Sting in the tail
An amazing turnaround at the tail-end of an amazing Test series. Australia had beaten West Indies in the first three Tests of a four-Test series, and were on top for much of the fourth one, in Antigua, having set West Indies 418 to win - higher than any total previously chased down in Test cricket. West Indies slipped to 74 for 3, and lost Brian Lara for 60 with the score on 165. But Ramnaresh Sarwan, with a feisty 105, and Shivnarine Chanderpaul, with 104, fought back bravely. It was left to Omari Banks and Vasbert Drakes, though, coming together at the fall of the seventh wicket with 46 still required, to finish the game off. Banks, playing just his second Test, made a spirited 47 not out, Drakes made 27 not out, and West Indies made history.
Alec Bedser and the rest of the Surrey attack must have been looking forward to putting their feet up when they reduced India to 205 for 9 in a tour match at The Oval. Enter No. 11 Shute Banerjee, who added a staggering 249 for the last wicket with Chandu Sarwate: the second-highest tenth-wicket partnership in first-class history. Both made hundreds (Banerjee 121, Sarwate 124 not out), the only instance of Nos. 10 and 11 both doing so in the same first-class innings. A shell-shocked Surrey were quickly blown away for 135 and eventually beaten by nine wickets.
There have been 29 Test hat-tricks but none quite as spectacular as the one taken by Sri Lanka's Nuwan Zoysa, who was born today. Against Zimbabwe in Harare in 1999-2000, Zoysa nailed Trevor Gripper, Murray Goodwin and Neil Johnson with the first three balls he bowled in the match, to leave Zimbabwe tottering on 0 for 3. Zoysa, a tall, brisk left-arm seamer, had a chequered career because of injury and the presence of Chaminda Vaas, another left-armer. The two did combine famously on one occasion, in Kandy in 1999-2000, taking three wickets apiece to reduce Australia to 60 for 7, a collapse that ultimately decided the series.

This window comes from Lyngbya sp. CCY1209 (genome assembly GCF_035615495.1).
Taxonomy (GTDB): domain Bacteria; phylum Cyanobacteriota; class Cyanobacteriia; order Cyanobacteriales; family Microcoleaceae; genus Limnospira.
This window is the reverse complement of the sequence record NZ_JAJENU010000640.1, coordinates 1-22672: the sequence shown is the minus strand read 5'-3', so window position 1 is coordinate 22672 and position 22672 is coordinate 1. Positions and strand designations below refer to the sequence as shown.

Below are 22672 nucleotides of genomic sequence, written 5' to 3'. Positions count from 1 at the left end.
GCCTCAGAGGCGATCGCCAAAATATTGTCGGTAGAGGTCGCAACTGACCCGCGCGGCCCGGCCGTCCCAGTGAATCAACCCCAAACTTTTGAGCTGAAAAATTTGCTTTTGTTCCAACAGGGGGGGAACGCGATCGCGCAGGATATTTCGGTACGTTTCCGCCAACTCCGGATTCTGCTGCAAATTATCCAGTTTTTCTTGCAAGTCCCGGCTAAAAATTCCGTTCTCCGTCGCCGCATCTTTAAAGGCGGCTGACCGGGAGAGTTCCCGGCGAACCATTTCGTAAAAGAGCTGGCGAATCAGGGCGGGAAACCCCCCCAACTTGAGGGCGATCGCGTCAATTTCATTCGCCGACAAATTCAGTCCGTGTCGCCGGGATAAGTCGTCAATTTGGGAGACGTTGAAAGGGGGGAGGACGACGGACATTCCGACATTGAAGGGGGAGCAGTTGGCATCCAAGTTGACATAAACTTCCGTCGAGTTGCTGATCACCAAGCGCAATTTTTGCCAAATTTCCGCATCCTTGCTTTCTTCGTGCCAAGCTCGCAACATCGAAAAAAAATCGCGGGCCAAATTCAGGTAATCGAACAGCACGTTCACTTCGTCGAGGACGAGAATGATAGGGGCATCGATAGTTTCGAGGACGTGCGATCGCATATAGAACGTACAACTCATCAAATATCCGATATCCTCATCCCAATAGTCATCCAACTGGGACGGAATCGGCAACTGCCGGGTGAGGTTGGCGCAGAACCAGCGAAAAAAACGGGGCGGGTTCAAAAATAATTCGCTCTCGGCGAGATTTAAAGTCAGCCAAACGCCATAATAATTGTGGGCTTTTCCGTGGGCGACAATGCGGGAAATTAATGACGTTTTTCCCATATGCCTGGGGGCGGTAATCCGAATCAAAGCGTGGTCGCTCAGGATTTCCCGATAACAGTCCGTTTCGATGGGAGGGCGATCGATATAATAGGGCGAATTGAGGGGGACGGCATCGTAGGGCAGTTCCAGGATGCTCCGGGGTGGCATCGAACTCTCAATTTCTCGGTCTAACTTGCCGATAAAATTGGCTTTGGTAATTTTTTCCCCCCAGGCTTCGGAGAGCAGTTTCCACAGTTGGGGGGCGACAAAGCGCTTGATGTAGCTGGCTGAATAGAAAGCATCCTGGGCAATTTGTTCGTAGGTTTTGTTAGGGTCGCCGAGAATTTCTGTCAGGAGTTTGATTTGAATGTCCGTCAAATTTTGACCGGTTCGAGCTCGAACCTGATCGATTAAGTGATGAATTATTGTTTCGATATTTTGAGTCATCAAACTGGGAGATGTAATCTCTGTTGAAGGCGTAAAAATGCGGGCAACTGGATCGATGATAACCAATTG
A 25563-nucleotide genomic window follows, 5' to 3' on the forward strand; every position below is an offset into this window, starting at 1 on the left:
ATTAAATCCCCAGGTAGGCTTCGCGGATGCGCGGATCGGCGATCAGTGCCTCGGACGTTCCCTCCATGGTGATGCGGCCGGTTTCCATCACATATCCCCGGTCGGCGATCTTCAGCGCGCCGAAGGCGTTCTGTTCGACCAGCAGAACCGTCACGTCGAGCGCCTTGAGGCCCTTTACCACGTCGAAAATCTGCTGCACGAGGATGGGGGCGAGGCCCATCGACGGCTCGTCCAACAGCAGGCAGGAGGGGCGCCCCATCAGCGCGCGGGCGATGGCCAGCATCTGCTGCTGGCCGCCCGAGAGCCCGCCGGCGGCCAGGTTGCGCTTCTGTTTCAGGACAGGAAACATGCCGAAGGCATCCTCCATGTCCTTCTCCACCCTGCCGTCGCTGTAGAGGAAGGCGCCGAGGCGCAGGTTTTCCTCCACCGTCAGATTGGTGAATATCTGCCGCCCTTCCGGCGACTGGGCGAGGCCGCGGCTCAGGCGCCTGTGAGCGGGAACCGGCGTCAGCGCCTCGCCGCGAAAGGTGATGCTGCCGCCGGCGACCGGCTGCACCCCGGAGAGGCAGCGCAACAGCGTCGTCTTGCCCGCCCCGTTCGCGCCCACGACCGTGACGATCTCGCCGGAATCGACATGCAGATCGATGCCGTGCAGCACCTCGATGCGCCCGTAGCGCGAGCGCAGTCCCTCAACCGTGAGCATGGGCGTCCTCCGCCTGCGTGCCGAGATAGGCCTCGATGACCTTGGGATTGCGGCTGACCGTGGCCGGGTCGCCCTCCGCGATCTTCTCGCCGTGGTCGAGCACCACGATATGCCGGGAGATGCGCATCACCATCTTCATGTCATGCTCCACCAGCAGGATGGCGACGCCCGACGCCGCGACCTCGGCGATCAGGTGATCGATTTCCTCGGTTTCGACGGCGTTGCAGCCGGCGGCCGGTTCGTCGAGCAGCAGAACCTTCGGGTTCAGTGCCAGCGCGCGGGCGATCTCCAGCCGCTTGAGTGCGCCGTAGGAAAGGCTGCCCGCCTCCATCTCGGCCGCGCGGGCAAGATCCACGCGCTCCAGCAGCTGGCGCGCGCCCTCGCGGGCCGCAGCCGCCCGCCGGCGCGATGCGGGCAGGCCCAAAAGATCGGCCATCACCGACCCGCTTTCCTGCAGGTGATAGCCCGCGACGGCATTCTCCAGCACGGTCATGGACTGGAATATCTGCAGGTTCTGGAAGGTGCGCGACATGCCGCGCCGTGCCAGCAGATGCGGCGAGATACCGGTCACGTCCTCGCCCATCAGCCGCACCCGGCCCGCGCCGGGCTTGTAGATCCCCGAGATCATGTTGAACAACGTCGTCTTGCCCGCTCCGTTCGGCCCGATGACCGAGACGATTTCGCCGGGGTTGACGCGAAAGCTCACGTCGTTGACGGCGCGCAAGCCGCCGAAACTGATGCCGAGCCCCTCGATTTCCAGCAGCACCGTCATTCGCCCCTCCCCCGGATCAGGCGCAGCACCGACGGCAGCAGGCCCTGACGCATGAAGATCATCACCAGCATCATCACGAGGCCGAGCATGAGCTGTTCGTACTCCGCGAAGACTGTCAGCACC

When a man scores 158 in his second Test and 106 in his third, he might reasonably expect a decent run in the side. Clive Radley, who was born today, was not quite so fortunate. A mop-haired middle-order grinder from Middlesex, Radley was already 33 when he made his England debut, and in all he played only eight Tests, ending with 77 and 0 against New Zealand at Lord's in 1978. Five months earlier had come that 158 against the same opponents, an 11-hour marathon on an Auckland shirtfront. Radley carried on for Middlesex until 1987, when he was 43.
Birth of Sew Shivnarine, the impish Guyanese allrounder who came into a West Indies team gutted by Kerry Packer. He made a couple of fifties on his Test debut, against Australia on his home ground in 1977-78, and was a handy strokeplayer at No. 6 or 7. His slow left-arm bowling, useful at first-class level, was ineffective in the Test arena, and he took only one wicket in eight Tests. He later played for USA in the ICC Trophy.
One of the most visited venues in the world, but on this day the Nursery Ground at Lord's staged its only day of first-class cricket: the third day of a MCC v Yorkshire game. Heavy rain left the main square unusable, so the authorities moved the match 100 yards. Wilfred Rhodes made 98 not out for Yorkshire in the drawn game.
Birth of the energetic Australian fast bowler Tim Wall, who played 18 Tests leading up to the Second World War. He had an outstanding debut in 1928-29, when he took 5 for 66 in the second innings to bowl England to defeat in Melbourne. He was also Australia's best bowler in the Bodyline series of 1932-33, when he took 16 wickets at an average of 25. He also took all ten wickets in an innings that season, for South Australia against New South Wales. He died in his native Adelaide in 1981.
A South Africa spinner is born - in Yorkshire. George Glover originated from Wakefield, but moved to South Africa and eventually played for Kimberley and Griqualand West. He played one Test too, against England in Cape Town in 1895-96. Glover died in Kimberley in 1938.